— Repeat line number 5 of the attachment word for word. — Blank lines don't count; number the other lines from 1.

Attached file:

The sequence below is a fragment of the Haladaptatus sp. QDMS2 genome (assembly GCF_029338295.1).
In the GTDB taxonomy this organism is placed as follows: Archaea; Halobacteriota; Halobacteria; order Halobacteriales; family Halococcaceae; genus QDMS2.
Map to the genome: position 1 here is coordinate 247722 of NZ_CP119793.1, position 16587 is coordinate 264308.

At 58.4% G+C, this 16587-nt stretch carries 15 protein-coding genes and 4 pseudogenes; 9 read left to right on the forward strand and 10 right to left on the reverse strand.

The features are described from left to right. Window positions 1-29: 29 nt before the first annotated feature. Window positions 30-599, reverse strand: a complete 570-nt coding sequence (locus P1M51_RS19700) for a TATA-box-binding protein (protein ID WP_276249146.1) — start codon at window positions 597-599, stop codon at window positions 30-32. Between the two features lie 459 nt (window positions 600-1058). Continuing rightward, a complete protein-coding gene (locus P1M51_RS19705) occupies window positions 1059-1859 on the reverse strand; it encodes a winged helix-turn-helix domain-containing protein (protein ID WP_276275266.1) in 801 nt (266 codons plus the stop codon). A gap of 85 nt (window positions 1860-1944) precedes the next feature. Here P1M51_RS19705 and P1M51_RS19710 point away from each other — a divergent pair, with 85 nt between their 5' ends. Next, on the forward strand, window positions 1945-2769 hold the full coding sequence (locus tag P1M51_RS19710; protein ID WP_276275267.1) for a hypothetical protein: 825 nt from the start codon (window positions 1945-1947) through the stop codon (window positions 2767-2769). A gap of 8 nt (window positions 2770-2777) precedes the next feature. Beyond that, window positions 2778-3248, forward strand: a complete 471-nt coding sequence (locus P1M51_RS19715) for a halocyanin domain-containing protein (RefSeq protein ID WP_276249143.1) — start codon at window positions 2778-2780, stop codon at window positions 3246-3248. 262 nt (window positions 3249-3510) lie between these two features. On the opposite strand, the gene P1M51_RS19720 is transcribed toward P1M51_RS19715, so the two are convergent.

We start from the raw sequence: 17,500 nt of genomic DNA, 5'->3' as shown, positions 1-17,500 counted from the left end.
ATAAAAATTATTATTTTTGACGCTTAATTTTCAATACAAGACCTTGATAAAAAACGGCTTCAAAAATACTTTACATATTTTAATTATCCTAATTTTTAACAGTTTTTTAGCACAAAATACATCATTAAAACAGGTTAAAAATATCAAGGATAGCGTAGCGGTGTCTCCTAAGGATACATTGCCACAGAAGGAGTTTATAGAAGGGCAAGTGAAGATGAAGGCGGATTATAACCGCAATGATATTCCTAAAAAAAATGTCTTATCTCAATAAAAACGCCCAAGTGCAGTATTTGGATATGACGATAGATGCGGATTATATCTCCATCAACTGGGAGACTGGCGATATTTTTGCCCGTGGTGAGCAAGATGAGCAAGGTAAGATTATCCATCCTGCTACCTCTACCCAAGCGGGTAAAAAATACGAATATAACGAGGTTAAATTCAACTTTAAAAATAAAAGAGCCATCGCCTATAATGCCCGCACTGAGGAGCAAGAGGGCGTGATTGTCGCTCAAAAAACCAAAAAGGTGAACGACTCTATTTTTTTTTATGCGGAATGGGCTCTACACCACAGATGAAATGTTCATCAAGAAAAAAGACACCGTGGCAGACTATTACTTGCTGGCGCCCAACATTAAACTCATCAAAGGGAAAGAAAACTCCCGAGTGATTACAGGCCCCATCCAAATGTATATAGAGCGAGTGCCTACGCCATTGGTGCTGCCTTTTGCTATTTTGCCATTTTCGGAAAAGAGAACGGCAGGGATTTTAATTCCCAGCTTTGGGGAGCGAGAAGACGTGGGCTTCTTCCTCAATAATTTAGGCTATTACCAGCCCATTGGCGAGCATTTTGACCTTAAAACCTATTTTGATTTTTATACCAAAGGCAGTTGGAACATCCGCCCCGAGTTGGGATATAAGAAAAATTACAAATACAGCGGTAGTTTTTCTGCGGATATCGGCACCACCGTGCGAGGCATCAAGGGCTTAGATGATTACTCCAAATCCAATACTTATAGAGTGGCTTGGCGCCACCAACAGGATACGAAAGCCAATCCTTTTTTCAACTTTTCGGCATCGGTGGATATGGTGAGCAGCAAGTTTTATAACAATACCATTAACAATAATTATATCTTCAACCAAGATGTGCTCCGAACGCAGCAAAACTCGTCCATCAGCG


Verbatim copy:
The features are described from left to right. Window positions 1-29: 29 nt before the first annotated feature. Window positions 30-599, reverse strand: a complete 570-nt coding sequence (locus P1M51_RS19700) for a TATA-box-binding protein (protein ID WP_276249146.1) — start codon at window positions 597-599, stop codon at window positions 30-32. Between the two features lie 459 nt (window positions 600-1058). Continuing rightward, a complete protein-coding gene (locus P1M51_RS19705) occupies window positions 1059-1859 on the reverse strand; it encodes a winged helix-turn-helix domain-containing protein (protein ID WP_276275266.1) in 801 nt (266 codons plus the stop codon). A gap of 85 nt (window positions 1860-1944) precedes the next feature. Here P1M51_RS19705 and P1M51_RS19710 point away from each other — a divergent pair, with 85 nt between their 5' ends. Next, on the forward strand, window positions 1945-2769 hold the full coding sequence (locus tag P1M51_RS19710; protein ID WP_276275267.1) for a hypothetical protein: 825 nt from the start codon (window positions 1945-1947) through the stop codon (window positions 2767-2769). A gap of 8 nt (window positions 2770-2777) precedes the next feature. Beyond that, window positions 2778-3248, forward strand: a complete 471-nt coding sequence (locus P1M51_RS19715) for a halocyanin domain-containing protein (RefSeq protein ID WP_276249143.1) — start codon at window positions 2778-2780, stop codon at window positions 3246-3248. 262 nt (window positions 3249-3510) lie between these two features. On the opposite strand, the gene P1M51_RS19720 is transcribed toward P1M51_RS19715, so the two are convergent.